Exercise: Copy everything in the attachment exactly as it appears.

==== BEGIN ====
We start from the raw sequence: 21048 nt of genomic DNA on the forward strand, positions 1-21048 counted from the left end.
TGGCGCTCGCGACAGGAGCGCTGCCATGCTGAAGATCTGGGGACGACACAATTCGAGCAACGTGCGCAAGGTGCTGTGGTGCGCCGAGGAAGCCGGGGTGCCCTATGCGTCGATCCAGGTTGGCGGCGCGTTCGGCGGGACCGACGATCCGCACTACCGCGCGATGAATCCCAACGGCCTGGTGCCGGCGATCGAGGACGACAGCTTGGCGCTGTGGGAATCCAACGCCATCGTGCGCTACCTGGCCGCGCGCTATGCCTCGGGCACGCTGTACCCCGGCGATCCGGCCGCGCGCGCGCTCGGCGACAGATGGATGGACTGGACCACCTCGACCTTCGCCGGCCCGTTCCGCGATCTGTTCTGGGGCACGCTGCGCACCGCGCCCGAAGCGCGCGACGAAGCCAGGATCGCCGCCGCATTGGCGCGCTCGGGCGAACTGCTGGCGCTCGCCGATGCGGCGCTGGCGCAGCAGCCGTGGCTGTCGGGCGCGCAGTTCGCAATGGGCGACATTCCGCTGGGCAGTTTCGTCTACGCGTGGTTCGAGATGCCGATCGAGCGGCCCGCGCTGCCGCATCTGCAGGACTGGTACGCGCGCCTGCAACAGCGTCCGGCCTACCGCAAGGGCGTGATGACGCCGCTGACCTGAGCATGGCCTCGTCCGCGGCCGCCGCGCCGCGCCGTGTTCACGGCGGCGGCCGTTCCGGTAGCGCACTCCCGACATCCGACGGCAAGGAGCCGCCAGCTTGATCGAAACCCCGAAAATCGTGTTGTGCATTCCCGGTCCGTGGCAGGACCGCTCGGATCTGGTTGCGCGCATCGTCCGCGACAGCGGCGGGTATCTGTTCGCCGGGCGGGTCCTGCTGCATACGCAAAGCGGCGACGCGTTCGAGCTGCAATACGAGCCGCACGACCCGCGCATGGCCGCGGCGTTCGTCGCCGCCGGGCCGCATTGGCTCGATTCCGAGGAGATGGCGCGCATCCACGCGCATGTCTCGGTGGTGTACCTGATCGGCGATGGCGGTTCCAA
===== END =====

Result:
We start from the raw sequence: 21048 nt of genomic DNA on the forward strand, positions 1-21048 counted from the left end.
TGGCGCTCGCGACAGGAGCGCTGCCATGCTGAAGATCTGGGGACGACACAATTCGAGCAACGTGCGCAAGGTGCTGTGGTGCGCCGAGGAAGCCGGGGTGCCCTATGCGTCGATCCAGGTTGGCGGCGCGTTCGGCGGGACCGACGATCCGCACTACCGCGCGATGAATCCCAACGGCCTGGTGCCGGCGATCGAGGACGACAGCTTGGCGCTGTGGGAATCCAACGCCATCGTGCGCTACCTGGCCGCGCGCTATGCCTCGGGCACGCTGTACCCCGGCGATCCGGCCGCGCGCGCGCTCGGCGACAGATGGATGGACTGGACCACCTCGACCTTCGCCGGCCCGTTCCGCGATCTGTTCTGGGGCACGCTGCGCACCGCGCCCGAAGCGCGCGACGAAGCCAGGATCGCCGCCGCATTGGCGCGCTCGGGCGAACTGCTGGCGCTCGCCGATGCGGCGCTGGCGCAGCAGCCGTGGCTGTCGGGCGCGCAGTTCGCAATGGGCGACATTCCGCTGGGCAGTTTCGTCTACGCGTGGTTCGAGATGCCGATCGAGCGGCCCGCGCTGCCGCATCTGCAGGACTGGTACGCGCGCCTGCAACAGCGTCCGGCCTACCGCAAGGGCGTGATGACGCCGCTGACCTGAGCATGGCCTCGTCCGCGGCCGCCGCGCCGCGCCGTGTTCACGGCGGCGGCCGTTCCGGTAGCGCACTCCCGACATCCGACGGCAAGGAGCCGCCAGCTTGATCGAAACCCCGAAAATCGTGTTGTGCATTCCCGGTCCGTGGCAGGACCGCTCGGATCTGGTTGCGCGCATCGTCCGCGACAGCGGCGGGTATCTGTTCGCCGGGCGGGTCCTGCTGCATACGCAAAGCGGCGACGCGTTCGAGCTGCAATACGAGCCGCACGACCCGCGCATGGCCGCGGCGTTCGTCGCCGCCGGGCCGCATTGGCTCGATTCCGAGGAGATGGCGCGCATCCACGCGCATGTCTCGGTGGTGTACCTGATCGGCGATGGCGGTTCCAA